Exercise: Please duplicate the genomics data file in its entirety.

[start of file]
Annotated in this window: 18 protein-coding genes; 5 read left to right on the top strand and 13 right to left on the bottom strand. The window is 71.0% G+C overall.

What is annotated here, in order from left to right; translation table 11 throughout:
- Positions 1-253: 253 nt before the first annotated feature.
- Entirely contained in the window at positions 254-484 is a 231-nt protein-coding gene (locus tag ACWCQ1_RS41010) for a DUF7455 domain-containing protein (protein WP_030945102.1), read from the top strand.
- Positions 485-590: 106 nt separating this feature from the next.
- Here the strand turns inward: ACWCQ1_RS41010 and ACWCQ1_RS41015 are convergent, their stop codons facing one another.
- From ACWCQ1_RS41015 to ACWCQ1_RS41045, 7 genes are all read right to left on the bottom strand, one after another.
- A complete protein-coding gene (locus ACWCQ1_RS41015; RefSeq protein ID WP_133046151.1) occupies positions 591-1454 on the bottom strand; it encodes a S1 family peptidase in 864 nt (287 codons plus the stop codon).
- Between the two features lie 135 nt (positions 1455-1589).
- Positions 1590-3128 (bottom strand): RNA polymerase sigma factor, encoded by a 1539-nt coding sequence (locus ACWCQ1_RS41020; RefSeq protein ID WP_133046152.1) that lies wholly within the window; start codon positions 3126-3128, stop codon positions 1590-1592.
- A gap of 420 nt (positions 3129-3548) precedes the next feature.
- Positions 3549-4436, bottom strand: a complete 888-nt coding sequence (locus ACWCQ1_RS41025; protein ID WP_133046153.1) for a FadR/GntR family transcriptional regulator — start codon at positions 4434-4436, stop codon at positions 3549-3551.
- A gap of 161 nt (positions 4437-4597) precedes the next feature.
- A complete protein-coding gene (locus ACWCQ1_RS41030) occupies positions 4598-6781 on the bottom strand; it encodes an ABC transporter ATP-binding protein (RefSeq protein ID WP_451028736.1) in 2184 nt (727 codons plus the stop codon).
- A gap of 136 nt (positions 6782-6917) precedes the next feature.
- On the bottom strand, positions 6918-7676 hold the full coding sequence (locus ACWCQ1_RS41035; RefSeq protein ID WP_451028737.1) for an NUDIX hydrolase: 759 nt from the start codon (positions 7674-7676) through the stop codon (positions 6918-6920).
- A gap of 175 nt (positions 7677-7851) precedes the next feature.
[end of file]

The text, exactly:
Annotated in this window: 18 protein-coding genes; 5 read left to right on the top strand and 13 right to left on the bottom strand. The window is 71.0% G+C overall.

What is annotated here, in order from left to right; translation table 11 throughout:
- Positions 1-253: 253 nt before the first annotated feature.
- Entirely contained in the window at positions 254-484 is a 231-nt protein-coding gene (locus tag ACWCQ1_RS41010) for a DUF7455 domain-containing protein (protein WP_030945102.1), read from the top strand.
- Positions 485-590: 106 nt separating this feature from the next.
- Here the strand turns inward: ACWCQ1_RS41010 and ACWCQ1_RS41015 are convergent, their stop codons facing one another.
- From ACWCQ1_RS41015 to ACWCQ1_RS41045, 7 genes are all read right to left on the bottom strand, one after another.
- A complete protein-coding gene (locus ACWCQ1_RS41015; RefSeq protein ID WP_133046151.1) occupies positions 591-1454 on the bottom strand; it encodes a S1 family peptidase in 864 nt (287 codons plus the stop codon).
- Between the two features lie 135 nt (positions 1455-1589).
- Positions 1590-3128 (bottom strand): RNA polymerase sigma factor, encoded by a 1539-nt coding sequence (locus ACWCQ1_RS41020; RefSeq protein ID WP_133046152.1) that lies wholly within the window; start codon positions 3126-3128, stop codon positions 1590-1592.
- A gap of 420 nt (positions 3129-3548) precedes the next feature.
- Positions 3549-4436, bottom strand: a complete 888-nt coding sequence (locus ACWCQ1_RS41025; protein ID WP_133046153.1) for a FadR/GntR family transcriptional regulator — start codon at positions 4434-4436, stop codon at positions 3549-3551.
- A gap of 161 nt (positions 4437-4597) precedes the next feature.
- A complete protein-coding gene (locus ACWCQ1_RS41030) occupies positions 4598-6781 on the bottom strand; it encodes an ABC transporter ATP-binding protein (RefSeq protein ID WP_451028736.1) in 2184 nt (727 codons plus the stop codon).
- A gap of 136 nt (positions 6782-6917) precedes the next feature.
- On the bottom strand, positions 6918-7676 hold the full coding sequence (locus ACWCQ1_RS41035; RefSeq protein ID WP_451028737.1) for an NUDIX hydrolase: 759 nt from the start codon (positions 7674-7676) through the stop codon (positions 6918-6920).
- A gap of 175 nt (positions 7677-7851) precedes the next feature.